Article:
Thirty-five years ago this week, the second single from Michael Jackson’s astronomically successful album Thriller rose to No. 1 on the Billboard Hot 100.
And 35 years later, for many reasons, “Billie Jean” is still regarded by many as one of the most important recordings in pop music history…both the song and its music video.
It’s still the first song that comes to the minds of many when Jackson’s name is mentioned. It is arguably his signature song.
But it is also much more than that.
It’s the song that set a course for black dance music (and funkier leaning dance music in general) to make an eventual return to pop chart prominence after three years of dormancy in the post-disco era.
“Billie Jean” was released on the heels of Thriller’s first single, “The Girl Is Mine” (the more pop-friendly duet with Paul McCartney), which itself was still at its chart peak (No. 1 soul, No. 2 pop) when Epic Records shipped the “Billie Jean” 45 to record stores in January 1983. The week after “The Girl Is Mine” was displaced from No. 1 on the soul chart by the Gap Band’s “Outstanding,” “Billie Jean” returned the favor and knocked the Gap Band from the top (“Billie Jean” was No. 1 a record-setting two weeks after its soul chart debut).
Three weeks later, it was also No. 1 on the pop chart (the Hot 100), which, along with the concurrent No. 1 placements of its parent album, made Jackson the first male artist ever to top the big four pop and soul albums and singles charts simultaneously.
In 20/20 hindsight, “Billie Jean” had all the makings of a big crossover pop hit even before the circumstances that eventually led to it becoming so. It had a great storyline delivered by Jackson’s boyishly adult, yet stirring vocals, a loping bass line (played by the late Louis Johnson of the Brothers Johnson), an eerie but hypnotic two-note keyboard riff that repeated throughout, and a persistent danceable 4/4 beat.
It was that danceable part, though, that could’ve easily caused “Billie Jean” to tank before it even got started.
Indeed, Epic had been wise to go with “The Girl is Mine” first. It was a safe, mid-tempo pop ballad featuring the most successful singer/songwriter in modern music history up to that point, Paul McCartney, the ex-Beatle who himself had teamed up for a No. 1 hit with another soul artist (Stevie Wonder, “Ebony and Ivory”) earlier in 1982.
“The Girl Is Mine” was a good fit for pop radio during the post-disco era of 1980-82, when music was heavily dominated by middle-of-the-road, adult contemporary fare. The landscape had changed significantly since Jackson’s previous album, Off The Wall, made its mark in 1979-80. Disco, which made up much of Off The Wall, was “dead” now and anything that approached it sonically – particularly by black artists – was to pop radio what red meat was to a vegan.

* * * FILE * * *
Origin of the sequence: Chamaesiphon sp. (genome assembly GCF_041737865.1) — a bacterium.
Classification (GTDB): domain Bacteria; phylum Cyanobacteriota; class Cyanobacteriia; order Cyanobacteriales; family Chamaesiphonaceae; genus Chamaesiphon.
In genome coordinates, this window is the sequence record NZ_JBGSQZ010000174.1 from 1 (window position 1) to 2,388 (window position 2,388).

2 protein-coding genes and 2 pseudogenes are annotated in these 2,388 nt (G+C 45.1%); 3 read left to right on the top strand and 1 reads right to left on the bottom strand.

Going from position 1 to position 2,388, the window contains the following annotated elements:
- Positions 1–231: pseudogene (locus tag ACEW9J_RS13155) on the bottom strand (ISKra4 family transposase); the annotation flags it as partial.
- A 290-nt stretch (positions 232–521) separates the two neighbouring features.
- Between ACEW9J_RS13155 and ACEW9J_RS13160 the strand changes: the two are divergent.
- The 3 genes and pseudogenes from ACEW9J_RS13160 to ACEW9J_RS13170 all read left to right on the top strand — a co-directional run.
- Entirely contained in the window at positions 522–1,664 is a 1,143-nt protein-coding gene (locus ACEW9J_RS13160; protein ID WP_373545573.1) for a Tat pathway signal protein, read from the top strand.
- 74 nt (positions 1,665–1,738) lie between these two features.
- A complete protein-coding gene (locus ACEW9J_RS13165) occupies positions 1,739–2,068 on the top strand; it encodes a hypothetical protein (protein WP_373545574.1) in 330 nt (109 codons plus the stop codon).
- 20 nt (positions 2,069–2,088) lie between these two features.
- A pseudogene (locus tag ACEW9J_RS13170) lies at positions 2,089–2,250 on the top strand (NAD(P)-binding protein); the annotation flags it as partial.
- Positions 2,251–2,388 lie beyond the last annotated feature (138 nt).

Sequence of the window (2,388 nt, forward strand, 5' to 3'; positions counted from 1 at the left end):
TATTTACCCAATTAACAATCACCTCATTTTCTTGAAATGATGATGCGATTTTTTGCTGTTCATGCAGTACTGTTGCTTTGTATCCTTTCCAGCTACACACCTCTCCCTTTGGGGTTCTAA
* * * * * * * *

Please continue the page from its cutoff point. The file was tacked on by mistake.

Before “Billie Jean,” the last uptempo dance/disco song by a black artist to reach No. 1 pop was Kool & the Gang’s “Celebration,” the late-1980 feel-good tune that had earlier topped the disco and soul charts and was more slowly embraced by pop audiences. That song’s eventual No. 1 crossover success was spurred on by two major celebratory events in early 1981 – the inauguration of a new American president (Ronald Reagan) and the return of the American hostages (minutes after Reagan’s swearing in) from Iran after more than a year of captivity.
After that event-driven disco triumph, the highest any black dance song would reach on the Hot 100 before 1983 was the No. 3 placement of “Let’s Groove” by Earth, Wind & Fire in late 1981, followed by Dazz Band’s “Let It Whip” (No. 5 in 1982). Anything else was taboo.
So it made perfect sense to introduce Thriller with “The Girl Is Mine.” Except, by December 1982, with the album now in stores and “Mine” still climbing to its chart peak, black radio was all over the next single, “Billie Jean.” At the time, R&B stations didn’t wait for labels to promote singles before adding them to their playlists. It was nothing for program directors to mine albums for the next big hits and “Billie Jean” (and to a slightly lesser extent, “Beat It”) was the beneficiary of that practice.
So Epic Records made it official in January 1983 – just over a month after Thriller’s release – that “Billie Jean” was single No. 2. It made its début on the Hot R&B/Hip-Hop Songs (then called Hot Black Singles) chart on January 29 and two weeks later was No. 1, where it remained for nine consecutive weeks.
But more important than its chart success was its cultural impact. With its undeniable hook and given MJ’s superstar status, “Billie Jean” likely would have crossed over to the pop top ten on its own musical merits. However, there was another marketing card up Epic’s sleeves for the song’s promotion: its groundbreaking music video.
In it, Michael Jackson dazzled us with his “Midas touch” as he – sharply dressed in a black tuxedo with pink shirt and red bow tie – prowled city streets while the pavement blocks magically illuminated beneath his feet with each step he took. His dance steps were just as captivating as he made his way to “Billie Jean’s” room before disappearing in her bed beneath satin sheets leaving viewers to wonder did he or didn’t he?